French intellectual Bernard-Henry Levy recently travelled through Israel. A translation of an essay he wrote appeared in the New York Times today. Levy makes the point that those who rush to condemn Israel for waging its war against Hizbullah tend to overlook. This war is about the future strategic threat (I dare call it an existential threat) posed to Israel by Hizbullah. It is not inconceivable that Hizbullah will one day be armed with precision rockets and chemical weapons supplied by Iran. Syria and Iran already possess those kinds of weapons, but their leaders are still deterred from using them by the prospect of massive Israeli retaliation. They are, after all, responsible for entire countries. My fear is that Hizbullah, goaded on by its patrons and its ideology, will not operate according to the same calculus that has so far prevented Syria or Iran from launching direct attacks against Israel. Here is an excerpt of the Levy article:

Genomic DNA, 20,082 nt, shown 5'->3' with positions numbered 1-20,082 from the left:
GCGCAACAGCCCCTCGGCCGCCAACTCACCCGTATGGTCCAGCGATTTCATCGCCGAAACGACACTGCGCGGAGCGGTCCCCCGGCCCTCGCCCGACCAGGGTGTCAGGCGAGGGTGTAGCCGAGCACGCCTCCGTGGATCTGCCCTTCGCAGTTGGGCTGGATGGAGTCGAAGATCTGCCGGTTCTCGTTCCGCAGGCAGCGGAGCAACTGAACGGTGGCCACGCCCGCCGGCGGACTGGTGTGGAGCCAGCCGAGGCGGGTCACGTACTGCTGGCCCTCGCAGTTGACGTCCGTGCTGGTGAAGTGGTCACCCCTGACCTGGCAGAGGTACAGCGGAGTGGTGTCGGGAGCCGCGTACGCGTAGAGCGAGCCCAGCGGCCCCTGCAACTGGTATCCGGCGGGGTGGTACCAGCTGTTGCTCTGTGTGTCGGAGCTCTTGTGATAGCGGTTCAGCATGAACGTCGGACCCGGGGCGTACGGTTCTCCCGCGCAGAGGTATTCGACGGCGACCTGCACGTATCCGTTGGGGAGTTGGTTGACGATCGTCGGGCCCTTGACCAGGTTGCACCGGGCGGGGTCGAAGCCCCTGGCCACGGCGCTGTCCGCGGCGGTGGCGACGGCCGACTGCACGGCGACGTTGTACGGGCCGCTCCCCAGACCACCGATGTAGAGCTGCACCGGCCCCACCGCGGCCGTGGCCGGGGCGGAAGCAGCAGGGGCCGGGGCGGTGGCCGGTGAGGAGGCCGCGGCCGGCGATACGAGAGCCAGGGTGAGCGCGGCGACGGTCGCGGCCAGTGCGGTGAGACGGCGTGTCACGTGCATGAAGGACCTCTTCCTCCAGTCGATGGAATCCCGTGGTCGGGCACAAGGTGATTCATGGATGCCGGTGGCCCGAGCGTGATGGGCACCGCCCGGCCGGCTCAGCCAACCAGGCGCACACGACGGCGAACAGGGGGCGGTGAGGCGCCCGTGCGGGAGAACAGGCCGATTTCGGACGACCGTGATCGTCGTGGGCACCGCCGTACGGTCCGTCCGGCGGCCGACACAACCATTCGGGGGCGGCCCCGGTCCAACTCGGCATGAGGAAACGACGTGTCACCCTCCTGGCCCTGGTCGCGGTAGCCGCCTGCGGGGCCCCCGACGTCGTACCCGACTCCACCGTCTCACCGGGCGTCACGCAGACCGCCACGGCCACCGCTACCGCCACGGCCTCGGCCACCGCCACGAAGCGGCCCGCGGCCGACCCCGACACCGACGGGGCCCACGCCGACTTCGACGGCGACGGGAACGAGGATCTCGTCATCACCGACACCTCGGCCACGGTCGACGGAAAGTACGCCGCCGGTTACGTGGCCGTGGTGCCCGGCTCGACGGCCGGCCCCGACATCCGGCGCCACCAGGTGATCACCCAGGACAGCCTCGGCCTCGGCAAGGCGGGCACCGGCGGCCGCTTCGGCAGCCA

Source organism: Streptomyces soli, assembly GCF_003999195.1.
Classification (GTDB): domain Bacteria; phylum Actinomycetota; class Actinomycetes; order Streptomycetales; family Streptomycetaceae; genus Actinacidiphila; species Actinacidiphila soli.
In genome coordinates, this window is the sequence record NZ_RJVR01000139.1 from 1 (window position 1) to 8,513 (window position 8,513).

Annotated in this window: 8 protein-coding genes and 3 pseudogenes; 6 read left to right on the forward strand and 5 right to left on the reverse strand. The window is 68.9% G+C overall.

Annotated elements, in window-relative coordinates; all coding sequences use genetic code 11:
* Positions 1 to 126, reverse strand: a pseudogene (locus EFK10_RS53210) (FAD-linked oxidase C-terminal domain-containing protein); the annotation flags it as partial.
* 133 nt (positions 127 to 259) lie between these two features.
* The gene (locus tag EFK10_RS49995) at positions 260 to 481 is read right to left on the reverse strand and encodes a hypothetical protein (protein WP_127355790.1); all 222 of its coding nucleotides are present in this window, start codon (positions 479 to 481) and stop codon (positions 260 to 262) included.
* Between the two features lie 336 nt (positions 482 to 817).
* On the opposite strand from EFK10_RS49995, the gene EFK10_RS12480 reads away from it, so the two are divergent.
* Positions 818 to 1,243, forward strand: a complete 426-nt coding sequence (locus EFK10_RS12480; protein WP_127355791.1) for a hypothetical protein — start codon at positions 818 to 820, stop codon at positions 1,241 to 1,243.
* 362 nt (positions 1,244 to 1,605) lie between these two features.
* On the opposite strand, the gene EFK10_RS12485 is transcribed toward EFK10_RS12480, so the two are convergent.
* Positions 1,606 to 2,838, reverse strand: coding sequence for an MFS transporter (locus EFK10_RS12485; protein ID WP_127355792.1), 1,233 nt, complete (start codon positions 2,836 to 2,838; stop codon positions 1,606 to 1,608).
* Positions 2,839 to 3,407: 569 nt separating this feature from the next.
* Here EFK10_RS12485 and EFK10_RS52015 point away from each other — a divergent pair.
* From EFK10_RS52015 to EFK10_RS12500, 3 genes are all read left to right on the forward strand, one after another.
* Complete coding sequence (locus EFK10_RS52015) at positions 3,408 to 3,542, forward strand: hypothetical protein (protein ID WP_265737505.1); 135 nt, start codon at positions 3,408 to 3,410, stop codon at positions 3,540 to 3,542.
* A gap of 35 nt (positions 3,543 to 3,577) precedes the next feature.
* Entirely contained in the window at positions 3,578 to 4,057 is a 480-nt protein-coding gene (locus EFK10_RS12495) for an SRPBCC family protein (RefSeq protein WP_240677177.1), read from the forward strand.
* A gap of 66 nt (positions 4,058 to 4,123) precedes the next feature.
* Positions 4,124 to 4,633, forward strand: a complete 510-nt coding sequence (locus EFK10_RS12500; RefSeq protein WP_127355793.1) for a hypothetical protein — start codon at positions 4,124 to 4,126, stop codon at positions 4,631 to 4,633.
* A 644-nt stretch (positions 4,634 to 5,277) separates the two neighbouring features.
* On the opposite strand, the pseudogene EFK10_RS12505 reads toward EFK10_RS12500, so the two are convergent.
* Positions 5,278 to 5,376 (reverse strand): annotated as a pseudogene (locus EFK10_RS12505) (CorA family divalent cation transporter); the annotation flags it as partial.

the problem, the real one, is that these incoming rockets make us see what will happen on the day — not necessarily far off — when the rockets are ones with new capabilities: first, they will become more accurate and be able to threaten, for example, the petrochemical facilities you see there, on the harbor, down below; second, they may come equipped with chemical weapons that can create a desolation compared with which Chernobyl and Sept. 11 together will seem like a mild prelude. For that, in fact, is the situation. As seen from Haifa, this is what is at stake in the operation in southern Lebanon. Israel did not go to war because its borders had been violated. It did not send its planes over southern Lebanon for the pleasure of punishing a country that permitted Hezbollah to construct its state-within-a-state. It reacted with such vigor because the Iranian President Ahmadinejad’s call for Israel to be wiped off the map and his drive for a nuclear weapon came simultaneously with the provocations of Hamas and Hezbollah.